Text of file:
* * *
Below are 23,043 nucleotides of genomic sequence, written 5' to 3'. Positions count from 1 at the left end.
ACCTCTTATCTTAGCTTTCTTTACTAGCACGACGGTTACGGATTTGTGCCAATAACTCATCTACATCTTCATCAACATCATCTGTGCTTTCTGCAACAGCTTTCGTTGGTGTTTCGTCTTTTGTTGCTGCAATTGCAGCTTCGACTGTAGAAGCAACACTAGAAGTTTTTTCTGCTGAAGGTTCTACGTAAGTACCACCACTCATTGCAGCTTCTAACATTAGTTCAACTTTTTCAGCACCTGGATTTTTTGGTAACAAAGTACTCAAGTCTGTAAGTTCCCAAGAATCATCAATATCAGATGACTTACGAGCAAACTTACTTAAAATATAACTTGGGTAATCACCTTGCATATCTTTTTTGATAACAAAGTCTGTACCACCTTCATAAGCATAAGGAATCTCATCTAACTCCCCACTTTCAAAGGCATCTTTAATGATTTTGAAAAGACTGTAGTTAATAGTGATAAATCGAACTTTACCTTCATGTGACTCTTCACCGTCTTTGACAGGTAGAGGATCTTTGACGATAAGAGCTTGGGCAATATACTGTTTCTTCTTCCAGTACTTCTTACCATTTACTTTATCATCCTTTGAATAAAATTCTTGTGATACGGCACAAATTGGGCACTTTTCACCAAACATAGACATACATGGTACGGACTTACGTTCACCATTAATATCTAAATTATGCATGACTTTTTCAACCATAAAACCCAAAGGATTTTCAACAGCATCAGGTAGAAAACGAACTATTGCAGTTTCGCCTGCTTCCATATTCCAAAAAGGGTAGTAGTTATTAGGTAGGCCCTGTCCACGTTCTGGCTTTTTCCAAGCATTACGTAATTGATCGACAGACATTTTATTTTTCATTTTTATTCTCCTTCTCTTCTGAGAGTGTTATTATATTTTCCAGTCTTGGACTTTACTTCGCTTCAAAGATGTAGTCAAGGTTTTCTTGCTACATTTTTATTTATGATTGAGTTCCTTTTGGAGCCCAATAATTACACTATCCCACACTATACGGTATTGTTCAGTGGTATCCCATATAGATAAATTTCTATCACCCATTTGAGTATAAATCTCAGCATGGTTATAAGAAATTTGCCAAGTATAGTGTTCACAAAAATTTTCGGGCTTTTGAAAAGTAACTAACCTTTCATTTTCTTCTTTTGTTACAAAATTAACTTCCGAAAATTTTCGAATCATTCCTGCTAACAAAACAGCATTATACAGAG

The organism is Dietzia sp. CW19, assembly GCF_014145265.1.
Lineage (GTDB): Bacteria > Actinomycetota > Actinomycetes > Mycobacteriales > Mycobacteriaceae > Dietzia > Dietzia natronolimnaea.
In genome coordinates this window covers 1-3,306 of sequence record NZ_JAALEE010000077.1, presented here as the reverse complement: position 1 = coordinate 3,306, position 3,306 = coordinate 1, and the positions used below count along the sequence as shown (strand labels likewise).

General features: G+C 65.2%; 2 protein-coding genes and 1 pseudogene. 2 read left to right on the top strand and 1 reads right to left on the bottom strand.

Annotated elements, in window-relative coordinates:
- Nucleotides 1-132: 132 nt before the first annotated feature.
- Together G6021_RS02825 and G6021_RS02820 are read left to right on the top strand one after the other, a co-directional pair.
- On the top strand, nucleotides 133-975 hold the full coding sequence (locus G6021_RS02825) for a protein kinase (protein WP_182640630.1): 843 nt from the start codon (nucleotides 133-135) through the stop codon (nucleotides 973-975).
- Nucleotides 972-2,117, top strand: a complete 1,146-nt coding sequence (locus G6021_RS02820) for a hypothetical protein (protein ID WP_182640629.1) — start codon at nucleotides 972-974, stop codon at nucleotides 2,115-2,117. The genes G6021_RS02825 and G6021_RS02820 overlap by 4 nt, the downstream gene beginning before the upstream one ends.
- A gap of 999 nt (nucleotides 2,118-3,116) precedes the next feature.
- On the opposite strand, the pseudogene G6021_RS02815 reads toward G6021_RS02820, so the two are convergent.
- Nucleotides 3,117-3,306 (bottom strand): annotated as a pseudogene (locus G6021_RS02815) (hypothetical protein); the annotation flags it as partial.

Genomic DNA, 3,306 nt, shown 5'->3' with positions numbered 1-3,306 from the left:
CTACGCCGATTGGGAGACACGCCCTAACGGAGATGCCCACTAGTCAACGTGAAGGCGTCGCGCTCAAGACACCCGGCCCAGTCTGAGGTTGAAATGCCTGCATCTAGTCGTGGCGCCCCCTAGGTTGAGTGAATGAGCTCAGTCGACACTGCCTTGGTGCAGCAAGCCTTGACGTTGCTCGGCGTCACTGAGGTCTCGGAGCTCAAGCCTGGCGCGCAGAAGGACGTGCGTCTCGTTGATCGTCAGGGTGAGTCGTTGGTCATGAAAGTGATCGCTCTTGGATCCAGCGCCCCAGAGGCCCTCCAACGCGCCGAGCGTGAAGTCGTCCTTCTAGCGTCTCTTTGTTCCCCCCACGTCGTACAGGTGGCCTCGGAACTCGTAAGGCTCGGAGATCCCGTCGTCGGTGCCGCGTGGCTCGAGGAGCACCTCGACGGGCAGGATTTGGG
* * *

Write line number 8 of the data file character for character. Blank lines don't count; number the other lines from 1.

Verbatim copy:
- Nucleotides 1-132: 132 nt before the first annotated feature.